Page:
Japan has five principles for taking part in peacekeeping operations. Building on the three U.N. principles of consent of the parties, impartiality and non-use of force except in self-defense, it added the principles of parties to the armed conflict having agreed on a cease-fire, and a stipulation on withdrawing from operations should the necessary requirements cease to be satisfied.

    Under U.N. peacekeeping operations, it is accepted that parties can depart from a stance of neutrality to carry out their duties and can use force to protect victims. However, the neutrality sought by Japan's five principles does not permit duties to be carried out while positioned on the side of a specific party involved. As activities in unstable security environments increase, there are accordingly fewer chances for Japan to take part in peacekeeping operations.

    Infrastructure improvement, transport and medical treatment are among the SDF areas of expertise. It goes against Japan's national interests to nip such activities in the bud just simply due to a change in PKO duties. Japan should probably consider reviewing its five principles or making them more flexible to leave room for the country to take part in operations.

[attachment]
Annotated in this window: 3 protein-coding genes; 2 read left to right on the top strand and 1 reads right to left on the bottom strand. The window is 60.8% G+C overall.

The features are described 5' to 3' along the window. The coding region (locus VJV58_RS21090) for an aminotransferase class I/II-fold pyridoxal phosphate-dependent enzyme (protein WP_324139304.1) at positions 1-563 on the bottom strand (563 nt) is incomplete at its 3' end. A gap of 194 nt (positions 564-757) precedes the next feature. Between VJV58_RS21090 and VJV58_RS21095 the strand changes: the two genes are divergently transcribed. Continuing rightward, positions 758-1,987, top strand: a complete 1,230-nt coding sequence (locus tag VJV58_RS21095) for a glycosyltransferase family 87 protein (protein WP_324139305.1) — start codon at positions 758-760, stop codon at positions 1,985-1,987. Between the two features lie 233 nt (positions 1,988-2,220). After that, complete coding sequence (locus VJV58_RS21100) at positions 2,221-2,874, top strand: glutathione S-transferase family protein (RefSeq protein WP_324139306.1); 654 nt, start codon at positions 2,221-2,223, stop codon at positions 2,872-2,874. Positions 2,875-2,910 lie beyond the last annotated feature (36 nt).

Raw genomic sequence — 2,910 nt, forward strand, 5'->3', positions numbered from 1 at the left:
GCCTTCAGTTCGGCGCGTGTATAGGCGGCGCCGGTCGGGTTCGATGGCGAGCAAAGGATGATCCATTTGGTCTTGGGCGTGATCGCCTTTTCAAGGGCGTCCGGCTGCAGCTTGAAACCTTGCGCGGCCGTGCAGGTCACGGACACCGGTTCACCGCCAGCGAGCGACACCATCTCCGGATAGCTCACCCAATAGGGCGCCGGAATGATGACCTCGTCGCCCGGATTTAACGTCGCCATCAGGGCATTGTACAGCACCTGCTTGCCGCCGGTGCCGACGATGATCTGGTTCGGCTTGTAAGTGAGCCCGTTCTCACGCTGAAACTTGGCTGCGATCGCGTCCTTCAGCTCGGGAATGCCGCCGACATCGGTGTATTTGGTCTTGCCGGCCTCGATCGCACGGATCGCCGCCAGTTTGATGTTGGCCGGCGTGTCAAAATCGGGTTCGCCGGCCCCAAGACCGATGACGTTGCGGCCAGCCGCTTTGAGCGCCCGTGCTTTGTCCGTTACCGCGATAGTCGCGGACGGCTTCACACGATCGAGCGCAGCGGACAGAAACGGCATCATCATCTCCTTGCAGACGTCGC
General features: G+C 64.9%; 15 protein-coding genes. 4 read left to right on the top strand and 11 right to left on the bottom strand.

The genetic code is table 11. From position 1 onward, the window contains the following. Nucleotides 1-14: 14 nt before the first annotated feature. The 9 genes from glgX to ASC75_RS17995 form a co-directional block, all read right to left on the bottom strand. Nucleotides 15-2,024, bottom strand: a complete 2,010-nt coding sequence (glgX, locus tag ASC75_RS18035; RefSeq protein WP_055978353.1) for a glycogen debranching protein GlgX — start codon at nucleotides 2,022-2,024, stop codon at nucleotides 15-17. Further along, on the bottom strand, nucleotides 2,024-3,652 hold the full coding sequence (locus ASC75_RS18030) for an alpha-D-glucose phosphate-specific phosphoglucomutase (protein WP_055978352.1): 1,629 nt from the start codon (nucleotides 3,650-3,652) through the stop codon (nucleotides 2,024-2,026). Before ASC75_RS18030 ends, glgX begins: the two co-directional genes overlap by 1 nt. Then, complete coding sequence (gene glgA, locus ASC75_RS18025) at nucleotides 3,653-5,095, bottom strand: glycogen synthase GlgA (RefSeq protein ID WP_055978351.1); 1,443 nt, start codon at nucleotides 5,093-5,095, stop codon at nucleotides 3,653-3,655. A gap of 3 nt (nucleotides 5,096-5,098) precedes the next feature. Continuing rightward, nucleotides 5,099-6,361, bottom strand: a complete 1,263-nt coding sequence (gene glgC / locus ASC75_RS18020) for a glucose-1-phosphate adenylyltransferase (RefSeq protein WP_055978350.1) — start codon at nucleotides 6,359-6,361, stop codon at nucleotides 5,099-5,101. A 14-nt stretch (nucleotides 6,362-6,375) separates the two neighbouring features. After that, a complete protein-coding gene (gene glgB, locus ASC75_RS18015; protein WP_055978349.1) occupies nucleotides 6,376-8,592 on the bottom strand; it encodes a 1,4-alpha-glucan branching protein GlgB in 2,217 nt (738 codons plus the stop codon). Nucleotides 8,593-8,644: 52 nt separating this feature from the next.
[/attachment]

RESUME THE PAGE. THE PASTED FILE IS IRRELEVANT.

The U.N. makes a clear distinction between multinational forces, which undertake military enforcement measures, and peacekeeping operations, whose purpose is to maintain peace.

    Article 9 of Japan's Constitution prohibits the use of force overseas, but peacekeeping operations do not involve meddling in wars between countries. Moreover, such missions are not examples of Japan exercising its sovereignty.

    If Japan's own rules aren't in pace with changes in global peacekeeping operations, then the country should discuss in depth how far it can go in its activities in light of constitutional principles.

    In a corner of the U.N. headquarters is a meditation room referred to as "a room of quiet." It is a place where one can console the souls of some 3,500 PKO personnel who died during operations. One of them is Haruyuki Takata, who was deployed as a civilian police officer and died in Cambodia.

    Achieving peace is a national goal for Japan, enshrined in its Constitution. To achieve that, we hope Japan will continue on a path of international contributions.